April 8, 2015
Genetics research highlights thousands of possible drug-disease connections
Finding new uses for existing drugs has become increasingly important for treating diseases and a Marshfield Clinic-led research team has proven a new way to speed up the process, according to a study published today in Nature Biotechnology.
Drug repurposing is the process of discovering new uses for existing drugs. The process is becoming increasingly important in drug development as success rates for new drugs in clinical trials decrease and costs increase. Critical to drug repurposing is initially identifying candidate drug-disease relationships.
Using a type of genetic study called a phenome-wide association study, researchers identified thousands of potential disease and drug relationships. This could serve as an early clue when looking for drugs that may effectively treat diseases they’re not currently prescribed for.
“This is a proof of principle study demonstrating phenome-wide association data may be rapidly applied to developing or repurposing existing drugs,” said Scott Hebbring, Ph.D., principal investigator and research scientist, Marshfield Clinic Research Institute’s Center for Human Genetics. “Unlike other genetic-based approaches, a phenome-wide association study allows us to look at thousands of diseases at once, rather than just one disease at a time.”
A team of researchers, using the phenome-wide approach, identified more than 14,800 examples of where a drug might be used to treat an unrelated disease. They did this by cross-referencing drug-disease pairs identified by phenome-wide data with existing medical literature to find examples where a disease and drug were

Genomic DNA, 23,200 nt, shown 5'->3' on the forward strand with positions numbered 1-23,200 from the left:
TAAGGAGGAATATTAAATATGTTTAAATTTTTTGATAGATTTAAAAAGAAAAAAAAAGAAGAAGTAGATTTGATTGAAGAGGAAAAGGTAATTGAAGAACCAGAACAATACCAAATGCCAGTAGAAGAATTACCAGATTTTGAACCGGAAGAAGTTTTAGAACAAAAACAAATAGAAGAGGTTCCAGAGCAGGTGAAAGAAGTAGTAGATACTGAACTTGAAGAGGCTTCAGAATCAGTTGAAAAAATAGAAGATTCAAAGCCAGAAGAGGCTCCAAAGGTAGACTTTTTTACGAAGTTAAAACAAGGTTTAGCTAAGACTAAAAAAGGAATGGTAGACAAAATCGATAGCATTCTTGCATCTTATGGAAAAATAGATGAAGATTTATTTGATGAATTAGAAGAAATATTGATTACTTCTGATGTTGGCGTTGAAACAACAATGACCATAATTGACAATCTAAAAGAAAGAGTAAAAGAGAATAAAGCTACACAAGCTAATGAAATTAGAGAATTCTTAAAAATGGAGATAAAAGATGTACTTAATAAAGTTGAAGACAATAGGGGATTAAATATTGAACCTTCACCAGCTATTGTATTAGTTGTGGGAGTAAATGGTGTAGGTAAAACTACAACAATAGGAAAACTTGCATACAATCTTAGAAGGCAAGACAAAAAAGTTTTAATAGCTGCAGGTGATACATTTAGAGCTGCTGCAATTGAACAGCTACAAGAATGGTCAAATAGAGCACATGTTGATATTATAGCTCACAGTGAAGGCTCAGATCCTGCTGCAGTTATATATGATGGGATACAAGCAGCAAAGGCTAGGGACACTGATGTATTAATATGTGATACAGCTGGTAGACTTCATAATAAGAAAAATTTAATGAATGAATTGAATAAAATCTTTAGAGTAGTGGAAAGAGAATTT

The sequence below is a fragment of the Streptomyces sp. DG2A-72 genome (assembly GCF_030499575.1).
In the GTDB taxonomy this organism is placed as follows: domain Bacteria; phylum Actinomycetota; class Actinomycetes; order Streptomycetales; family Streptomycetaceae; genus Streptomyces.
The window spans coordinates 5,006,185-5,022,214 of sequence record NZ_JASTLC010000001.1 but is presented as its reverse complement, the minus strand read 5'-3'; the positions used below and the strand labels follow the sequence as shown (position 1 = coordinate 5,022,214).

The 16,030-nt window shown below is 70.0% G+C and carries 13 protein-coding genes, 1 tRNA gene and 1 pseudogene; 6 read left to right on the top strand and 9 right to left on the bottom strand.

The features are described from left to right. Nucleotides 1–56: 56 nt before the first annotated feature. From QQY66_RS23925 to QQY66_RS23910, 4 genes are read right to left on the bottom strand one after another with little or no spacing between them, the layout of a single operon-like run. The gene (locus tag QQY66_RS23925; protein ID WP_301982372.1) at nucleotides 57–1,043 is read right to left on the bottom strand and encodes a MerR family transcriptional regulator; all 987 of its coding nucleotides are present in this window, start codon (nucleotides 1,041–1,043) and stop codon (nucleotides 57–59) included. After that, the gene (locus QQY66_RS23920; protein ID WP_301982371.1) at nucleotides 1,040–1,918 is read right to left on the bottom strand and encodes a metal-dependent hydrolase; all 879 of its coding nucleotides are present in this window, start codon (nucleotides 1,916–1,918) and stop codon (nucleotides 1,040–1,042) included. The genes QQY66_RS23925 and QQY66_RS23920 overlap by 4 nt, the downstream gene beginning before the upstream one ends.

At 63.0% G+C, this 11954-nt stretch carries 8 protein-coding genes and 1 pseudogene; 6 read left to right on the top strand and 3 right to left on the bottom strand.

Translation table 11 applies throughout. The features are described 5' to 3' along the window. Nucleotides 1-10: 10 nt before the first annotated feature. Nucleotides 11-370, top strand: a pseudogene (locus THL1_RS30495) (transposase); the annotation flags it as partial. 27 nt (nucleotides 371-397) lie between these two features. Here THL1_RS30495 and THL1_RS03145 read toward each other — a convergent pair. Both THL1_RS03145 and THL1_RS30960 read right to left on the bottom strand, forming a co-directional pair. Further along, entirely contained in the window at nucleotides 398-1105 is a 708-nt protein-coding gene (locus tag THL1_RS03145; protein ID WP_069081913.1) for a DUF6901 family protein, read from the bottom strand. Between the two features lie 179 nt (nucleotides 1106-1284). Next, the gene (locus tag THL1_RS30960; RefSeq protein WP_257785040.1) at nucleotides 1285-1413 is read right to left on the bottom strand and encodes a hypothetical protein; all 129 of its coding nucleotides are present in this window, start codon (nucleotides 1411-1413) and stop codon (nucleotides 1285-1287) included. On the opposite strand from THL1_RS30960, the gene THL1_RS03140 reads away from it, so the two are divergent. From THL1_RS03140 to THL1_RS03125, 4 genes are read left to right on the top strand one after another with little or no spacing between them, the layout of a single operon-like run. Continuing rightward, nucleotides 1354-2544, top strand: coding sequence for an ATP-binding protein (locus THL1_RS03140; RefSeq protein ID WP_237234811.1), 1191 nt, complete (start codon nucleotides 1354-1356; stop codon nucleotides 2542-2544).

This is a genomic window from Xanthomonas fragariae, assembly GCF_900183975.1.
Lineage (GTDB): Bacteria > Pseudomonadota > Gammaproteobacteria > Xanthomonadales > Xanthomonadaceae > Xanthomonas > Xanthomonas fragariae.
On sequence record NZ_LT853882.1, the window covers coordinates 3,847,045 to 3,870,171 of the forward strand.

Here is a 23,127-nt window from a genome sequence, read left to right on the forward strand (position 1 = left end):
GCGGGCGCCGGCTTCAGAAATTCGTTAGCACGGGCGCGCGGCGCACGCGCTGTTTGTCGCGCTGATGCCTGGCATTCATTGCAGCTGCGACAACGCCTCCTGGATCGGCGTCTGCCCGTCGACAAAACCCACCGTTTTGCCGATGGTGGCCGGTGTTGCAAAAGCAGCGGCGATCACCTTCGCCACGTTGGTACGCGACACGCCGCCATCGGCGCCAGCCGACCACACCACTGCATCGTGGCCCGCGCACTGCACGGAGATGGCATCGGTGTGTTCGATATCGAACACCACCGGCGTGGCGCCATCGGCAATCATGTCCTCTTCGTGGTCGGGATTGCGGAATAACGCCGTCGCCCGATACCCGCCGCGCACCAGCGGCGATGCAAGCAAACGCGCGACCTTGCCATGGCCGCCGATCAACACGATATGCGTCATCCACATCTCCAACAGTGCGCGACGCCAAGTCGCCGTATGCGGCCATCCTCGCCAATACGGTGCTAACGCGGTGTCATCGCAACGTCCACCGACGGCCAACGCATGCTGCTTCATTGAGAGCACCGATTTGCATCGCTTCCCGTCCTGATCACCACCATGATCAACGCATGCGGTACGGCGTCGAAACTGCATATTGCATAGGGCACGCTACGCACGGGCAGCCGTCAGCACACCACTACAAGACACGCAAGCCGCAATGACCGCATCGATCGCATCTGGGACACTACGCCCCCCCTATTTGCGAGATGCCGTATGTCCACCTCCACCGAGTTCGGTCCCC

mentioned in the same article.
“While we didn’t provide context for these relationships, we hope these novel findings offer researchers clues that allow them to prioritize which potential relationships to study first,” Hebbring said. “That, in turn, could help us more quickly find new uses for current drugs.”
They also found more than 38,000 novel drug-disease relationships not yet studied, according to the medical literature. These results suggest phenome-wide association study data may bring to light many additional diseases that may be treated with already developed drugs.
To read the full study, go to Nature Biotechnology.
Marshfield Clinic Research Institute (MCRI), a division of Marshfield Clinic, was founded in 1959. It’s the largest private medical research institute in Wisconsin. MCRI consists of research centers in clinical research, agricultural health and safety,
epidemiology, human genetics and biomedical informatics. Marshfield Clinic investigators publish extensively in peer-reviewed medical and scientific journals addressing
a wide range of diseases and other health issues including cancer, heart disease, diabetes, eye disease, infectious disease, neurological disease, pediatrics, radiology,
vaccine effectiveness, women's health, agricultural safety and genetics.